The Nerivio uses electrical neuromodulation to provide pain relief for migraine sufferers.

California Electronic Asset Recovery has established a mail-in recycling program with an Israeli medical device manufacturer. A CEAR manager highlighted the potential of direct dealings with OEMs.

“I do believe that this is the way the future is going to lend itself, to these kinds of partnerships,” said Kristin DiLallo Sherrill, marketing director at CEAR.

Based in Mather, Calif., near Sacramento, CEAR is recycling a newly launched technology from Theranica Bioelectronics, a Netanya, Israel company. The small piece of equipment, called Nerivio, uses electrical neuromodulation to provide pain relief for migraine sufferers. Patients strap the smartphone-controlled device to their upper arms during treatment.

Theranica first reached out to CEAR about a partnership, DiLallo Sherrill said. Through their program, when patients exhaust the device after 12 treatments, they’re able to mail it to CEAR using prepaid shipping envelopes. Because the FDA-approved product just launched, and because it has an average estimated life of three months, CEAR doesn’t expect to start receiving them until early 2020, explained DiLallo Sherrill.

Once it receives the devices, CEAR will manually remove the lithium-ion batteries before sending the rest of the device, which consists of a small circuit board and plastic, into a shredding and separation system. CEAR’s processing equipment includes a centrifugal force shredder, knife shredder, granulator, optical sorter, magnet and eddy current separators.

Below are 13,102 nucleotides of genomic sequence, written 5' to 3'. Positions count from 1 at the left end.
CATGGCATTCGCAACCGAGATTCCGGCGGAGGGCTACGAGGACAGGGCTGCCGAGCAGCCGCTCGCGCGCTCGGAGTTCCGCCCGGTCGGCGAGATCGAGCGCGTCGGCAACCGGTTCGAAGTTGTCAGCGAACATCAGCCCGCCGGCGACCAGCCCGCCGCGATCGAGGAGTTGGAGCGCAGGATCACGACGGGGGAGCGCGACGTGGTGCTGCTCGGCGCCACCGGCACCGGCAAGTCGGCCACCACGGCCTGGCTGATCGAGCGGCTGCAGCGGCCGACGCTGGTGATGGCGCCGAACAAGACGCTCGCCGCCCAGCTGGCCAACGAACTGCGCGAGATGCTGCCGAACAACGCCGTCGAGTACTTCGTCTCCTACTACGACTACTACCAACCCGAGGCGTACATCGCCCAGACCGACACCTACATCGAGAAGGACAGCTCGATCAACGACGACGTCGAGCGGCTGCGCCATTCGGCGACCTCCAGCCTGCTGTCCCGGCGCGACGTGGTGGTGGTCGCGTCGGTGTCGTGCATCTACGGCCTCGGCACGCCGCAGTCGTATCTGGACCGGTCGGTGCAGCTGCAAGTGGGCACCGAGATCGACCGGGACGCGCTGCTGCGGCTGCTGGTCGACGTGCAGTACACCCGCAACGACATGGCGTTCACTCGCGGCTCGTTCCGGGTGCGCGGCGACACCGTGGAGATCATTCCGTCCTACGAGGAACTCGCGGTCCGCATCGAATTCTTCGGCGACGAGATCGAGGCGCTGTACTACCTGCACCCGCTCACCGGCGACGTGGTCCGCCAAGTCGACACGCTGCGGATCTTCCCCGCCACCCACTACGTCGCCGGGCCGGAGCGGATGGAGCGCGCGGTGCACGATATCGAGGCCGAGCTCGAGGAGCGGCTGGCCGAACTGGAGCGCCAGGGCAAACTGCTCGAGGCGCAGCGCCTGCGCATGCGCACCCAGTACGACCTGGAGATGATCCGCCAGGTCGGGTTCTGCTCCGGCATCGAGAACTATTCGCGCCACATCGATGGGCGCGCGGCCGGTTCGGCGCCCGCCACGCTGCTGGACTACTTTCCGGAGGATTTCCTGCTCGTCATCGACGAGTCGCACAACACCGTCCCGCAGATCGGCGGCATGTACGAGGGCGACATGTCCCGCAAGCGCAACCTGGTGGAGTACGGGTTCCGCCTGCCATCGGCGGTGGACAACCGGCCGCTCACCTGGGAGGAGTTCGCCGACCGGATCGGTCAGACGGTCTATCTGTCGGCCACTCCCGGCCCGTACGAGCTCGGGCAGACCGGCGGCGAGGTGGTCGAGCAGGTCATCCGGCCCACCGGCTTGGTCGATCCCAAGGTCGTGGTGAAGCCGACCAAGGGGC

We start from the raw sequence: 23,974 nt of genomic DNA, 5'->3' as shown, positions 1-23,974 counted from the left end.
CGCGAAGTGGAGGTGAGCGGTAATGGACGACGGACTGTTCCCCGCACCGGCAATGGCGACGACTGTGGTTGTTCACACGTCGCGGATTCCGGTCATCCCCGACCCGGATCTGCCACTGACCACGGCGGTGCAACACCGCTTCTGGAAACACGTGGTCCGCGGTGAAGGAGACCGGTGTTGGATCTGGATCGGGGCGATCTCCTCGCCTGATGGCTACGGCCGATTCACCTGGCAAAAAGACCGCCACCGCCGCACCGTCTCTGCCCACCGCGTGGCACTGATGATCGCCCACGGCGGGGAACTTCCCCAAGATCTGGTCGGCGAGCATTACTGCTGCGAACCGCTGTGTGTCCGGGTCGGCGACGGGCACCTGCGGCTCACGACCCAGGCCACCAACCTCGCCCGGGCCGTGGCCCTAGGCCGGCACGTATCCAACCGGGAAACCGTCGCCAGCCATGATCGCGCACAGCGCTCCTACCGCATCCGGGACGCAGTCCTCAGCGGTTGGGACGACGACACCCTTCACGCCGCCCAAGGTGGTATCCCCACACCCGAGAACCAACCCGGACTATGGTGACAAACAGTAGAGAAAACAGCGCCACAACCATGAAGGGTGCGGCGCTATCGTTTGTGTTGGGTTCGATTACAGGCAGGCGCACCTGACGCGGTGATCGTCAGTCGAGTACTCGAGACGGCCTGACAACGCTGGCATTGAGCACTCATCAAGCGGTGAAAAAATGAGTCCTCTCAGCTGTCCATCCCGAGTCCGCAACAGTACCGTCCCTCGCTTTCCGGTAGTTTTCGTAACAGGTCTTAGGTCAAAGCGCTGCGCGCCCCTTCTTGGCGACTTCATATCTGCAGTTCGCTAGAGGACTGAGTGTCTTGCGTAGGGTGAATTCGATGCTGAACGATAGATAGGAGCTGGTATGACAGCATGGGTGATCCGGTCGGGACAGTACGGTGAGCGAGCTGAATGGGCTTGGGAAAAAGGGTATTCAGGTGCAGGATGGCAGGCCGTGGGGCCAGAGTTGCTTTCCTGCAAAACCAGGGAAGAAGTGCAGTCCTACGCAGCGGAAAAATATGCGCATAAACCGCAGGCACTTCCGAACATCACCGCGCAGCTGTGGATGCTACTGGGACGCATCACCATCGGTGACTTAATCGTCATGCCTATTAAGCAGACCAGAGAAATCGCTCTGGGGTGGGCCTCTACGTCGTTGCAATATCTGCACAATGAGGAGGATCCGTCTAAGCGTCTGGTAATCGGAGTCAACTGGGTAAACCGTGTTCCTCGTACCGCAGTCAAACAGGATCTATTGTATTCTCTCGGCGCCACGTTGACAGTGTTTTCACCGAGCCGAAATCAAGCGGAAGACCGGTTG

The commodity value is all in the small circuit board. DiLallo Sherrill said she couldn’t discuss details of CEAR’s financial arrangement with Theranica.

She emphasized the benefits of working with OEMs, noting that it gives recycling companies the opportunity to provide design-for-recycling input. When the products are easier to recycle, processing costs are reduced, she noted.

CEAR sees a future with other arrangements similar to the one with Theranica.

“I believe there will be a lot of take-back partnerships in our future for companies that have common goals like Theranica and CEAR,” DiLallo Sherrill said.

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